End of the World Blues

By Jon Courtenay Grimwood
(Spectra Books, Paperback, 9780553589962, 348pp.)

Publication Date: September 25, 2007

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Description

From Jon Courtenay Grimwood, author of the celebrated Arabesk series, comes a stunningly inventive novel of futuristic noir set in a world of shifting realities. Here a man is drawn into a gritty postmodern subculture and a secret kingdom of otherworldly beings to find what he lost long ago: a reason to live.

Kit Nouveau figured he’d already come to the end of the world. An Iraqi war veteran, expatriate, and part owner of Pirate Mary’s, the best Irish bar in Tokyo, Kit had settled down to await the inevitable with barely a whimper. It wasn’t exactly how Kit thought he’d end up, and he was right.

It’s going to end up a lot worse.

A teenage runaway with fifteen million dollars in stolen cash and a taste for cosplay is about to save Kit’s life in a lethal swirl of scarlet and bridal lace. Lady Neku, a.k.a. Countess of High Strange, has her own dangerous destiny to fulfill and it’s mysteriously connected to Kit’s ravaged past. Now Kit’s only hope for redemption is to save an ex-girlfriend he tragically failed once before. But everyone says it’s already too late. And she’s left behind only one ominous clue: her suicide note.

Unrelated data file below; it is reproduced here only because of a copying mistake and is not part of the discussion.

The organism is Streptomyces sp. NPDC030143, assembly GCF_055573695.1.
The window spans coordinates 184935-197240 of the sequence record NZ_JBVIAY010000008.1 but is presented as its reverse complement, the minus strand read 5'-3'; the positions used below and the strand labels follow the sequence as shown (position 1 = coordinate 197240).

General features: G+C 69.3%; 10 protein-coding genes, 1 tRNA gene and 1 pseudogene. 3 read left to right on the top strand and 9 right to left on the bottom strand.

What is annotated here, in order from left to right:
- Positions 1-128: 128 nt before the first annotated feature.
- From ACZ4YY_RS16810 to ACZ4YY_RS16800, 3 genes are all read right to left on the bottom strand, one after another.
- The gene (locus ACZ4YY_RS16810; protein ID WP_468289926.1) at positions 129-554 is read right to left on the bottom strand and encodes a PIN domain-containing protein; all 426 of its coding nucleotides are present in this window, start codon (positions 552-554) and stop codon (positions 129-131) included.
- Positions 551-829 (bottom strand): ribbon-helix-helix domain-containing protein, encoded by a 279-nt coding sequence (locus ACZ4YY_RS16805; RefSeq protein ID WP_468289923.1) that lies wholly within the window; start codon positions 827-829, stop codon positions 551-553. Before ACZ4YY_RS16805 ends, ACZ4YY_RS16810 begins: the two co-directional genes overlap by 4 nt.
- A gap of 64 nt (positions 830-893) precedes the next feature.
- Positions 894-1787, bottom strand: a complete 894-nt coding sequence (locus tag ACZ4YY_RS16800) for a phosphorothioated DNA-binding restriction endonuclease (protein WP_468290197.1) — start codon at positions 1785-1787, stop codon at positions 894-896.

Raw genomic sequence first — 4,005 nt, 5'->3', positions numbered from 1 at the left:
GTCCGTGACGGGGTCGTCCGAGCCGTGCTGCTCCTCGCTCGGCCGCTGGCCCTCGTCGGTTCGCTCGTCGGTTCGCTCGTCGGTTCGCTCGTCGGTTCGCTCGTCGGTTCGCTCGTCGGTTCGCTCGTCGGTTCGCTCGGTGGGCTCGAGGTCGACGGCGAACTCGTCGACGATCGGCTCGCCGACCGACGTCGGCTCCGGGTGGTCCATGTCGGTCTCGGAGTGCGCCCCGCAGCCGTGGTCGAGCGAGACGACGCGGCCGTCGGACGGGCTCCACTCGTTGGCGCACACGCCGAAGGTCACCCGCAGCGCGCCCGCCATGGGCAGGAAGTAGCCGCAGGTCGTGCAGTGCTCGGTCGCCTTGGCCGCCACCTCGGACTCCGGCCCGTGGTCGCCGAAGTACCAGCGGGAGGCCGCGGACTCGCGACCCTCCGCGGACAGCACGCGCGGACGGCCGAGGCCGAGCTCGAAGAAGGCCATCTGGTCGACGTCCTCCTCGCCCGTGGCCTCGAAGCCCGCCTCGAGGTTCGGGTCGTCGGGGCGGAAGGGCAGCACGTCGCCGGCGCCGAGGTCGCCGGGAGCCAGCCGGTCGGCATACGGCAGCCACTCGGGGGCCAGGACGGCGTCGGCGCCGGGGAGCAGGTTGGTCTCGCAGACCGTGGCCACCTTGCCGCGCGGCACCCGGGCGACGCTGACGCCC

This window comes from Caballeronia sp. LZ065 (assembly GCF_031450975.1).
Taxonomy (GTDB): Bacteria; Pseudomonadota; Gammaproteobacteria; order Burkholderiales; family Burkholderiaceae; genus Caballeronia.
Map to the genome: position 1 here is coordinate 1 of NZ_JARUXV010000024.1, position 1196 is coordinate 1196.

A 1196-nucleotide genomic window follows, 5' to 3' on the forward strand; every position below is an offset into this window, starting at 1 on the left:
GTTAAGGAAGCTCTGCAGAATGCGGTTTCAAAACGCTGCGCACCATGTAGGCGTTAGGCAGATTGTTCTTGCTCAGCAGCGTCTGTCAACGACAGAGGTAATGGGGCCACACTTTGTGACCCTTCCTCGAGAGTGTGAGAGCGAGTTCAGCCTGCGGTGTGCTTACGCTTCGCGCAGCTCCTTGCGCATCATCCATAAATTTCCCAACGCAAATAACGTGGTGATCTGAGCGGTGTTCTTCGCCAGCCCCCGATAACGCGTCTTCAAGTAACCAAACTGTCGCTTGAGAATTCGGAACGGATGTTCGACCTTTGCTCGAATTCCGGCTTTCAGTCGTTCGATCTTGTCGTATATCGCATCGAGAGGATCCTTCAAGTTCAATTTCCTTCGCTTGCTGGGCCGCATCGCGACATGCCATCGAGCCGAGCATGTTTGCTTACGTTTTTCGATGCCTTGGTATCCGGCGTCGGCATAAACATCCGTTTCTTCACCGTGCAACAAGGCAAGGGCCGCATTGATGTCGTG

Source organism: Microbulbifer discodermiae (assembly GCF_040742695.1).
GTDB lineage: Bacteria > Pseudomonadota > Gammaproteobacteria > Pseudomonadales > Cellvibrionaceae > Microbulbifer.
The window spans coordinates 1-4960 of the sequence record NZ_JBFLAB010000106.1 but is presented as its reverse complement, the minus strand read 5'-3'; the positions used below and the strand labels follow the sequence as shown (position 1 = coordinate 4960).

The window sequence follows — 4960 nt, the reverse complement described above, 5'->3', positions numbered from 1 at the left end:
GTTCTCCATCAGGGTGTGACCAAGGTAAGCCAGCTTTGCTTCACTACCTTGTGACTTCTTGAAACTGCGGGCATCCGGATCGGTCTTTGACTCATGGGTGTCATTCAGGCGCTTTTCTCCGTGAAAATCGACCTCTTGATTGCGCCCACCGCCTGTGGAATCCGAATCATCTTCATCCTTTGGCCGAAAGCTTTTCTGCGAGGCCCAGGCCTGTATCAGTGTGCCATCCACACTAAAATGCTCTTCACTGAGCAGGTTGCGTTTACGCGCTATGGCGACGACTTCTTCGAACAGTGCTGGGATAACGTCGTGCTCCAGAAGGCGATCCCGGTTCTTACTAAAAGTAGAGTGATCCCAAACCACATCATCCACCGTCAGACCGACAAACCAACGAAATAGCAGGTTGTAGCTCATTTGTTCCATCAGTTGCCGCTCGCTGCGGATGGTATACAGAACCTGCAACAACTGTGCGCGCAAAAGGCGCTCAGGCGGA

About the Author
John Courtenay Grimwood's novels Felaheen and End of the World Blues, won the BSFA Award for Best Novel. He has been shortlisted twice for the Arthur C. Clarke Award, and shortlisted for the British Fantasy Award, the August Derleth Award (UK), John W Campbell Memorial Award (US), among other awards.


Praise For End of the World Blues

“Fast yet humane, hip yet bizarre, futuristic yet embedded in the absolute present moment of the world, Jon Courtenay Grimwood’s novels read like thrillers but maintain a kind of caring irony and clarity of political vision which not only make him one of the best of the new U.K. SF writers but suggest new directions for every kind of writing.”—M. John Harrison, author of Light

“Defiantly individual, and works in that interesting margin where myth, futurism, literature and pop culture all interbreed.” —Times, UK

“Grimwood's latest tale reads as if Kurt Vonnegut were writing manga for the producers of Doctor Who.”—Publishers Weekly

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